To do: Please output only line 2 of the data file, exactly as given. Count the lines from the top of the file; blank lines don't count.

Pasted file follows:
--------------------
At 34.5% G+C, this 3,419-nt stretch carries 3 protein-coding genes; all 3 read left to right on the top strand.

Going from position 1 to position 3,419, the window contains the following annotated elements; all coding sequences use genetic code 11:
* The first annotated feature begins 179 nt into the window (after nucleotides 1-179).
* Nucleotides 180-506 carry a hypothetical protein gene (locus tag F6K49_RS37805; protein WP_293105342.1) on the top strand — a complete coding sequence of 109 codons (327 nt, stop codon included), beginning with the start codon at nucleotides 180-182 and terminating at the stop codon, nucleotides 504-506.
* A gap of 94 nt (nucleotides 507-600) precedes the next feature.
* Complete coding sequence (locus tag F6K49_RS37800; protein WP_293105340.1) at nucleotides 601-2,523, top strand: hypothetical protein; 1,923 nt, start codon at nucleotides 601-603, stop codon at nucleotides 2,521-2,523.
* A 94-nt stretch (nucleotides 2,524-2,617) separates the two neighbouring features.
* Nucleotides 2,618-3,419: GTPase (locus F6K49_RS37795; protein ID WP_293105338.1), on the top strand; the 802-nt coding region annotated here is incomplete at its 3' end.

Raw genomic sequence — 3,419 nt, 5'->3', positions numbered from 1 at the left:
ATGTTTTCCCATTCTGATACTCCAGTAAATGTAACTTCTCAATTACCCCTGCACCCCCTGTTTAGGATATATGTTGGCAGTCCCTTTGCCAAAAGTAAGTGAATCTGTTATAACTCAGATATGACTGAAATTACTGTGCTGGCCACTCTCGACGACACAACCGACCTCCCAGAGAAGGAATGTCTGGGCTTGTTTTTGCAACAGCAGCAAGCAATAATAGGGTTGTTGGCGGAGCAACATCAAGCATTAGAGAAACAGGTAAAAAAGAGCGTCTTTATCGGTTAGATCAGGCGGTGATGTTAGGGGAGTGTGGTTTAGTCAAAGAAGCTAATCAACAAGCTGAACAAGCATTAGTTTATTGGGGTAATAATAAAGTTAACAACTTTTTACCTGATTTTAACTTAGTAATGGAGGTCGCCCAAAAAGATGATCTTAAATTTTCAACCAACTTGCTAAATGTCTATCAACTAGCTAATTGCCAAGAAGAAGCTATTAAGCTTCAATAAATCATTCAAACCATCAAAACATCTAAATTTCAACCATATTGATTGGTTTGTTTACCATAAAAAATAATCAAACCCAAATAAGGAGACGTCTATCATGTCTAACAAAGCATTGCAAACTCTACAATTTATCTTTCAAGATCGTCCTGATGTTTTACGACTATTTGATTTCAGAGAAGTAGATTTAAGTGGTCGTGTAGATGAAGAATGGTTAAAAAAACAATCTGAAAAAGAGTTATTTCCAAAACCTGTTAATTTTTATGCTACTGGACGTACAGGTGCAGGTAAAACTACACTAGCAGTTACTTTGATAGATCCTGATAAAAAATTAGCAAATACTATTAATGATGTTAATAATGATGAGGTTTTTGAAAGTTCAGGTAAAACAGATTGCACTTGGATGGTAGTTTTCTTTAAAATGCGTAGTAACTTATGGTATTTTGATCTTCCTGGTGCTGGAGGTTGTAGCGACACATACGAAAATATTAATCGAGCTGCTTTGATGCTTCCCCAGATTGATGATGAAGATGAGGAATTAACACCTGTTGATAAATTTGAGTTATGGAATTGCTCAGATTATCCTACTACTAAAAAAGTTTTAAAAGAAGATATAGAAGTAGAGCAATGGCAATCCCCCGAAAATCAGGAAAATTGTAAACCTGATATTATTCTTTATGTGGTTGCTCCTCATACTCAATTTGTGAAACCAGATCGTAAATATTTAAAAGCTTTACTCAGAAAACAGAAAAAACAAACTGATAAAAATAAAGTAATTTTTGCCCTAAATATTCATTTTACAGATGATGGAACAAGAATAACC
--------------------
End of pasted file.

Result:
Going from position 1 to position 3,419, the window contains the following annotated elements; all coding sequences use genetic code 11: